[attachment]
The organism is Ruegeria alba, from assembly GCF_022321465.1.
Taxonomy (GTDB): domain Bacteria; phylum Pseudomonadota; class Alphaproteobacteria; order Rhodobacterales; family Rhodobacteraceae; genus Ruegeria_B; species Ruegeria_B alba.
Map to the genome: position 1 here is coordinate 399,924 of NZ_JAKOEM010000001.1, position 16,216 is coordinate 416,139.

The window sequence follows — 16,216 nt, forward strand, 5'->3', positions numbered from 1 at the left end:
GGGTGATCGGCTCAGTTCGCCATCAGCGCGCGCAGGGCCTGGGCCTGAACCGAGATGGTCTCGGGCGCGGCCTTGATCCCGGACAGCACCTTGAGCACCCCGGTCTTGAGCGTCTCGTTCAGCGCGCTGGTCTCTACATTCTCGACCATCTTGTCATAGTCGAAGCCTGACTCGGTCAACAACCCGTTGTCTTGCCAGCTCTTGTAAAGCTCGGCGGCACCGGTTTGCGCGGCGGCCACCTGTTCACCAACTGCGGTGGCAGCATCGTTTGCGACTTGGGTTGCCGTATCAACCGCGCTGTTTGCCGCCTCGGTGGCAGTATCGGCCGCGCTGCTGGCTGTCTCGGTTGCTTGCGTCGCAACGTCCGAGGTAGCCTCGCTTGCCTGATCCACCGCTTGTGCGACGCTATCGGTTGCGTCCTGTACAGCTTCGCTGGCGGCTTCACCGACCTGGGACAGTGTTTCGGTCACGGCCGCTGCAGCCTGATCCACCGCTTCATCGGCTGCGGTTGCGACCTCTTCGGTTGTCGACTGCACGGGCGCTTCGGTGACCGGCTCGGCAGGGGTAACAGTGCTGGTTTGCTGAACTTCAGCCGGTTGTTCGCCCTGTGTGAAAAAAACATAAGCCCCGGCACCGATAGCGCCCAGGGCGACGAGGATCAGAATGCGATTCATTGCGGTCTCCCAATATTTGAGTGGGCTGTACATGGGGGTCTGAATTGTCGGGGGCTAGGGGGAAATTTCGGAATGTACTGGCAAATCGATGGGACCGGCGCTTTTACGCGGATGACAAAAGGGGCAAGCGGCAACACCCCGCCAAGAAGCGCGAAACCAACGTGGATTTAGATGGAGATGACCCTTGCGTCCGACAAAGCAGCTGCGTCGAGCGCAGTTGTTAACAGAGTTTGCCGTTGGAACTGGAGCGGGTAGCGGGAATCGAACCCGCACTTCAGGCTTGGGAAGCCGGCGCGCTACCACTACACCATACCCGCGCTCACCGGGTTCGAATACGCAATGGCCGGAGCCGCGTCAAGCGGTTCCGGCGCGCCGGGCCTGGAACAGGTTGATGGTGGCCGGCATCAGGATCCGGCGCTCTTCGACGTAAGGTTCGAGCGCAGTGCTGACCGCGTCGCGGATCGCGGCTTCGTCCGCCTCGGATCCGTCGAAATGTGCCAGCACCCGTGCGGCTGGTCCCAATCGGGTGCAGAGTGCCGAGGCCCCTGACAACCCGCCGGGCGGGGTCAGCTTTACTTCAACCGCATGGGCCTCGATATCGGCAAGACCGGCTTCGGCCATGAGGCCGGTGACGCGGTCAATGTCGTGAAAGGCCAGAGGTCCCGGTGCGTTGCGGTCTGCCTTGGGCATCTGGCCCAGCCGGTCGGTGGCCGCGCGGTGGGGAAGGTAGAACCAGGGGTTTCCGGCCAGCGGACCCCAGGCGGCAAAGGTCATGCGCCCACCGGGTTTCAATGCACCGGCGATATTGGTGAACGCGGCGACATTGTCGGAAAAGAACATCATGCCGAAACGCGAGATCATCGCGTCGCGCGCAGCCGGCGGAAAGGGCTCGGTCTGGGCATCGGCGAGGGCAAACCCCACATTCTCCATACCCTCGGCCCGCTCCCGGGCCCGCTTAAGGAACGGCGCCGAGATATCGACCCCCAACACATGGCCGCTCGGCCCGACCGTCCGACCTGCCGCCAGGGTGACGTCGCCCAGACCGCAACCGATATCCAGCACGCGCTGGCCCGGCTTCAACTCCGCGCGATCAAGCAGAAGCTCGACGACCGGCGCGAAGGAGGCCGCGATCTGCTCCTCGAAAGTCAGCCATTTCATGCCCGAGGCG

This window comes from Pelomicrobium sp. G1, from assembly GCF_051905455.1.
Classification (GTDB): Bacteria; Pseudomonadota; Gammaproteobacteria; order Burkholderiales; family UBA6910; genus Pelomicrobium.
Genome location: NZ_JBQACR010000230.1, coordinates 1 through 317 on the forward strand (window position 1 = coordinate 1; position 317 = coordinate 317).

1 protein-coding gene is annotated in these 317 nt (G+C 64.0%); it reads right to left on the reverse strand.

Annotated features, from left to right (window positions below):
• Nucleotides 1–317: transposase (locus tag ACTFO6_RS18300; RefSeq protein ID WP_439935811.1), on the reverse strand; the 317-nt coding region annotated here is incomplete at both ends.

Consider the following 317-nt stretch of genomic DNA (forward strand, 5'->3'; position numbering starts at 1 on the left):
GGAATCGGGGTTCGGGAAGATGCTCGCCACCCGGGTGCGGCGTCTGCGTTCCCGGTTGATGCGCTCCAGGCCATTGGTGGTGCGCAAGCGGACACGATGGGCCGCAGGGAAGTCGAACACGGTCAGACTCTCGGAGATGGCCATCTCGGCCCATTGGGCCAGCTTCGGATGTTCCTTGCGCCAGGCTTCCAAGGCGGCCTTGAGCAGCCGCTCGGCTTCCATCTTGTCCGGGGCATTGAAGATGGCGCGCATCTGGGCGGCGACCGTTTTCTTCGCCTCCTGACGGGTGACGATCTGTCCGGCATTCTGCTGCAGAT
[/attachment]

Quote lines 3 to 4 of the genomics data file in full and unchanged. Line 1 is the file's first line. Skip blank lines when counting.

Map to the genome: position 1 here is coordinate 399,924 of NZ_JAKOEM010000001.1, position 16,216 is coordinate 416,139.

The window sequence follows — 16,216 nt, forward strand, 5'->3', positions numbered from 1 at the left end: